Events and Activities
Japanese politics has a woman problem. Not only are women relatively absent from legislative assemblies; when they run for elections, and even after they’ve won, they are often faced with sexual harassment. These issues seem particularly acute in local level assemblies, and even more so in rural areas. In Japan, 15.6% of local assembly seats are occupied by women, and only 2 of the 47 governors are women. This is in spite of the enactment in 2018 of a gender parity law, the Act on Promotion of Gender Equality in the Political Field. The speakers in this DIJ Forum will explore the causes of women’s under-representation in local politics and highlight the sexism experienced by women who campaign for and get elected to office. By considering institutional and cultural barriers, they will present a big-picture analysis of the problem of male-dominated politics in Japan. Details and registration here
Emma Dalton, La Trobe University
Naoko Oki, Sugiyama Jogakuen University
DIJ-Direktor Franz Waldenberger im Radio-Interview zur japanischen Schuldenpolitik
Japan gilt als Industrieland mit der höchsten Staatsverschuldung: die pro-Kopf-Verschuldung liegt mehr als doppelt so hoch verglichen mit Deutschland. Kann Deutschland von Japan beim Schuldenmachen lernen? Im Interview mit Deutschlandfunk Kultur erklärte DIJ-Direktor Franz Waldenberger, dass die expansive Finanzpolitik Japans nicht den Haushalt aufgebläht habe, sondern dadurch in Japan besonders unpopuläre Steuererhöhungen vermieden werden konnten. Außerdem habe es ökonomisch sinnvolle Gründe für die Verschuldung gegeben, wie das niedrige Zinsniveau, die hohe Sparquote und eine Stimulation der Inlandsnachfrage. Für Deutschland empfahl Waldenberger eine möglichst pragmatische Herangehensweise an das Schuldenmachen. Das Interview kann hier nachgehört werden.
New book by Harald Kümmerle on Mathematics as science in Japan
The new open access book Die Institutionalisierung der Mathematik als Wissenschaft im Japan der Meiji- und Taishō-Zeit (1868–1926) by DIJ researcher Harald Kümmerle examines the rapid institutionalization of mathematics as a scientific discipline in Meiji and Taishō-era Japan. This development was based on a rich pre-existing tradition of knowledge and is analysed with a focus on the foundations, the course, and the characteristics of knowledge circulation. To this end, Harald’s study examines the organisational formation, standardisation, professionalisation, and disciplinary formation of mathematics in Japan. The book is published in the Acta historica Leopoldina series (vol. 77) by Wissenschaftliche Verlagsgesellschaft Stuttgart. It is based on Harald’s PhD dissertation which was awarded the Johannes Zilkens Dissertation Award in 2020.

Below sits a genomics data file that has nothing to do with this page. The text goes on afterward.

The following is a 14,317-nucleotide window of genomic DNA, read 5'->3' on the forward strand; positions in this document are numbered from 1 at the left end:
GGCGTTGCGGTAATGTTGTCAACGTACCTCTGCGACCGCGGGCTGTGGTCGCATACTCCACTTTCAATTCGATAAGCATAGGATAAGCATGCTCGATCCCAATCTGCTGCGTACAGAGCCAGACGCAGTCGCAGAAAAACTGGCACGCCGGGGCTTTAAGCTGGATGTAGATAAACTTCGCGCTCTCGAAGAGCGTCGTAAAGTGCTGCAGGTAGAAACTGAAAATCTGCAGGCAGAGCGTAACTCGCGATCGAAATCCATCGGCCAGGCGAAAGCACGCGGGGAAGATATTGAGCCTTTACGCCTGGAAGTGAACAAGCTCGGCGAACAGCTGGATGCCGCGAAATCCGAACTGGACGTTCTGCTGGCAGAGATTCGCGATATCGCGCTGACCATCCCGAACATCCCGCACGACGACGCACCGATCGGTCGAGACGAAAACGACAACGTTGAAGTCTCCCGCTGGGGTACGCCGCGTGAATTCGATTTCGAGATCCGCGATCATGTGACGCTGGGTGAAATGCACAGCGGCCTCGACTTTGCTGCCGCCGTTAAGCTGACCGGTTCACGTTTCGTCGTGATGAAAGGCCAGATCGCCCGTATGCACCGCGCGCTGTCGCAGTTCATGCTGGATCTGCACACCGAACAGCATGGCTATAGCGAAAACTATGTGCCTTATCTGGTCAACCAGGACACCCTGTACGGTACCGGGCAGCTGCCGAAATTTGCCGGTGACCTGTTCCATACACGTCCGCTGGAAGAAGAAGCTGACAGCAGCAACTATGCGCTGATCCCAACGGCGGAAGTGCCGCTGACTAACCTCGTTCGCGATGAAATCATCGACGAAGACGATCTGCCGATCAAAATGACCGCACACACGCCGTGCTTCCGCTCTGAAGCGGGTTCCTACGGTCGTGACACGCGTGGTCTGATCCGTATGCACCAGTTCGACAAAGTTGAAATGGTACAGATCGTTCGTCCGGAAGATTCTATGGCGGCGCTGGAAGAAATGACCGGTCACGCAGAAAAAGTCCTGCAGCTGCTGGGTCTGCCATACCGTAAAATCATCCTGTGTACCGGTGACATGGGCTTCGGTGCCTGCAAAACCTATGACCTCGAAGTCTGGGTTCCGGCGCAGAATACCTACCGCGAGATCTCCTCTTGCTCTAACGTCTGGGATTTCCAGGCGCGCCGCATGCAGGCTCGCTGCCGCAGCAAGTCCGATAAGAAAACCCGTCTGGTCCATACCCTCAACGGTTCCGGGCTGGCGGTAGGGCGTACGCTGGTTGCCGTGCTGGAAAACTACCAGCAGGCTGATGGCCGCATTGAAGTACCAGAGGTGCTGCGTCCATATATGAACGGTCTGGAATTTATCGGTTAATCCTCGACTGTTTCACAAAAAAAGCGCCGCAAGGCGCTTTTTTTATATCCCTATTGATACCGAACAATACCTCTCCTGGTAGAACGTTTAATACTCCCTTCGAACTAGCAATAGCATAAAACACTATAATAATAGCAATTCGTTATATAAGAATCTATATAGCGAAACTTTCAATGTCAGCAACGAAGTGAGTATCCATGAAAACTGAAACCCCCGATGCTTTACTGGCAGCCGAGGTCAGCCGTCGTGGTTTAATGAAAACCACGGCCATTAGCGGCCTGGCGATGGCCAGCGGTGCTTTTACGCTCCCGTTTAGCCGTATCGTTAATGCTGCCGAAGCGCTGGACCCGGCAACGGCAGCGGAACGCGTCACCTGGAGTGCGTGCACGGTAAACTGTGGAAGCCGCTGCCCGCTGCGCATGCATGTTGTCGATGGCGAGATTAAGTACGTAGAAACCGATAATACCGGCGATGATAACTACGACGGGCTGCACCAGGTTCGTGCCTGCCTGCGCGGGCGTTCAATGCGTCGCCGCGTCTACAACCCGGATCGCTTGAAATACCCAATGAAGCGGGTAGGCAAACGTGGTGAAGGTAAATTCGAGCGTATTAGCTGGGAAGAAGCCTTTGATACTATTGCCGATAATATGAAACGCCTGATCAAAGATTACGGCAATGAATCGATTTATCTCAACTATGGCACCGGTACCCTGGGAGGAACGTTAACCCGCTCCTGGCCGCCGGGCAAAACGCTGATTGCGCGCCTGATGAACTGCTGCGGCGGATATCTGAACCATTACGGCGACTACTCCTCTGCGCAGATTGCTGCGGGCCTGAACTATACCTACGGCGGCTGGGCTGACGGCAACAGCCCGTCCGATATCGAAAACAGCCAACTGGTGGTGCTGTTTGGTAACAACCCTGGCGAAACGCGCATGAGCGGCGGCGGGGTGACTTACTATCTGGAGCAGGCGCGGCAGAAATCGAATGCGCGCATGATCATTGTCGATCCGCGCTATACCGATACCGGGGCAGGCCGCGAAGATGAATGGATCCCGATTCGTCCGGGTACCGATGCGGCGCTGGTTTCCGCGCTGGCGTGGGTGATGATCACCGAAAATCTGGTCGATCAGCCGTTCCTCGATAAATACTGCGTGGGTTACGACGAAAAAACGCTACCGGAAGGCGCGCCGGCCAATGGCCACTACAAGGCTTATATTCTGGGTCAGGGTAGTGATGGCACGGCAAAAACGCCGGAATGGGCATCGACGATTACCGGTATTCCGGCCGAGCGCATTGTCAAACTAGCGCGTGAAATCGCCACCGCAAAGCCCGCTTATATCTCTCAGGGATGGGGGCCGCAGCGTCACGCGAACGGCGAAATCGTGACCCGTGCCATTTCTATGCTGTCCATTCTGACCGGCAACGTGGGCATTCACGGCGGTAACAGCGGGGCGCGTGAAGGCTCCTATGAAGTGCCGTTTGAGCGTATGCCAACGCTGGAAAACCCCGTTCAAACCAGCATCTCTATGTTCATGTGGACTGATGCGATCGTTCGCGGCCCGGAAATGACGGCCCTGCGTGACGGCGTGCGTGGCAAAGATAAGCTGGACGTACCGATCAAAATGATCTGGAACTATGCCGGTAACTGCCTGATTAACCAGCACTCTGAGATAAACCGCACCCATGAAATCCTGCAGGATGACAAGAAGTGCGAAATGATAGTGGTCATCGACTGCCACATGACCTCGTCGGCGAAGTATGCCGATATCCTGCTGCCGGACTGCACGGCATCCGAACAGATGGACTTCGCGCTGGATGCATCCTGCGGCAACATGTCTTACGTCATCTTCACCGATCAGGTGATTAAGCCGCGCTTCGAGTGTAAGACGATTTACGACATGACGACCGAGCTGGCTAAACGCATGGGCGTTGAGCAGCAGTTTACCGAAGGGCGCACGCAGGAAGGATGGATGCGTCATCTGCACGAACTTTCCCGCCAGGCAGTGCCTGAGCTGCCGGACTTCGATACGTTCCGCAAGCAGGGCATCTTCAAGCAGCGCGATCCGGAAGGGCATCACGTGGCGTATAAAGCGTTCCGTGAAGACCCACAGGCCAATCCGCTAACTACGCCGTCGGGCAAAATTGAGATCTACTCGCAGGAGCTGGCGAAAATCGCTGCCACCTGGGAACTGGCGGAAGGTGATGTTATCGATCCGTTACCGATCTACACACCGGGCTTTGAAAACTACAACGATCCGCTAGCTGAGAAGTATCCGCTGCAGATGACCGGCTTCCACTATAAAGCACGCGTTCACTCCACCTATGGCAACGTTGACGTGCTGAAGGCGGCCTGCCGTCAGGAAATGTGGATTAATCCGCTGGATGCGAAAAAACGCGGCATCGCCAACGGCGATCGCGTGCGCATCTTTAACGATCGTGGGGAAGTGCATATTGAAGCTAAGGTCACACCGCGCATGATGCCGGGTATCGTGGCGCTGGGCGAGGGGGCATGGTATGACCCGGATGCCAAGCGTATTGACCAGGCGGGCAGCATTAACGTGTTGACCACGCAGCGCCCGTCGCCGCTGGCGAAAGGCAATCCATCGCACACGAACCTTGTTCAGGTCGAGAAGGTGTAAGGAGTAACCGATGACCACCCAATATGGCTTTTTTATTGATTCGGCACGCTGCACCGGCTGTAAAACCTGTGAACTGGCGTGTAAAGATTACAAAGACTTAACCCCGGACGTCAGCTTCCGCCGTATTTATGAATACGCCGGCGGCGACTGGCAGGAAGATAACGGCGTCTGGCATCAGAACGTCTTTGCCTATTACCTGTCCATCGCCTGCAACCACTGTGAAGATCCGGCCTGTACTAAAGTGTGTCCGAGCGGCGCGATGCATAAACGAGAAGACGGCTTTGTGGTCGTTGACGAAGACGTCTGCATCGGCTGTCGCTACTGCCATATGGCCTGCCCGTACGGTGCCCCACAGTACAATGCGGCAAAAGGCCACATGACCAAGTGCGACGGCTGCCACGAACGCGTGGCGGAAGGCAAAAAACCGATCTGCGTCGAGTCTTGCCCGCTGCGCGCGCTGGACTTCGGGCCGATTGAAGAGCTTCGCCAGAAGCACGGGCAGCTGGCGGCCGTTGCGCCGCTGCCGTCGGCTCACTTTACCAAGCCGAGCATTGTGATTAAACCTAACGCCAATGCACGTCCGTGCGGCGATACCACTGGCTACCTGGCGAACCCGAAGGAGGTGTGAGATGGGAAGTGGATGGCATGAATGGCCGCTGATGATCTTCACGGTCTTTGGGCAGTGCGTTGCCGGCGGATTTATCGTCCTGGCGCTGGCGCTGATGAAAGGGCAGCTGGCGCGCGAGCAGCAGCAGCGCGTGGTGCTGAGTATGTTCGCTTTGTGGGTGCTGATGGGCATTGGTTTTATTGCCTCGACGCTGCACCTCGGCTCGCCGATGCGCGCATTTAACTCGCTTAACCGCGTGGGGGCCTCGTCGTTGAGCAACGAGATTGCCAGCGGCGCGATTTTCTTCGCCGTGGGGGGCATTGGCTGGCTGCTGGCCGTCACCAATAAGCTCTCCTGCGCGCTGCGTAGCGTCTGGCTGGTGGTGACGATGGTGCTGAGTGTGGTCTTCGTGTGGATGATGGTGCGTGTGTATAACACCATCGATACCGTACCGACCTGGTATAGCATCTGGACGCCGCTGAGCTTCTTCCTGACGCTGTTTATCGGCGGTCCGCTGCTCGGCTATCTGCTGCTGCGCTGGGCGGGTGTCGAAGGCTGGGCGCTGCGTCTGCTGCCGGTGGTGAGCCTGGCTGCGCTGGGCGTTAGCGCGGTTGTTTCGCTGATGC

Rural areas in Japan have been facing challenges due to ongoing demographic decline and high rates of aging — but they are often also home to vibrant places offering space for deliberation, communication, networking, and political activities. While some of these spaces can be small in size, focusing on specific local problems, others may have goals reaching far beyond the local sphere. The DIJ workshop Conceptualizing communicative spaces in rural areas in Japan and Germany brings together scholars who have been analysing and conceptualising such spaces in their research in Japan and Germany. The speakers will present their research, followed by a discussion to conceptualize these dynamic spaces and to reflect on the differences between Japan and Germany. The aim of the workshop is to exchange ideas on how these places might help to deal with current challenges in rural areas and to establish a network of scholars and practitioners working on the topic. Details and registration here
DIJ Alumni Meeting at VSJF Conference in Berlin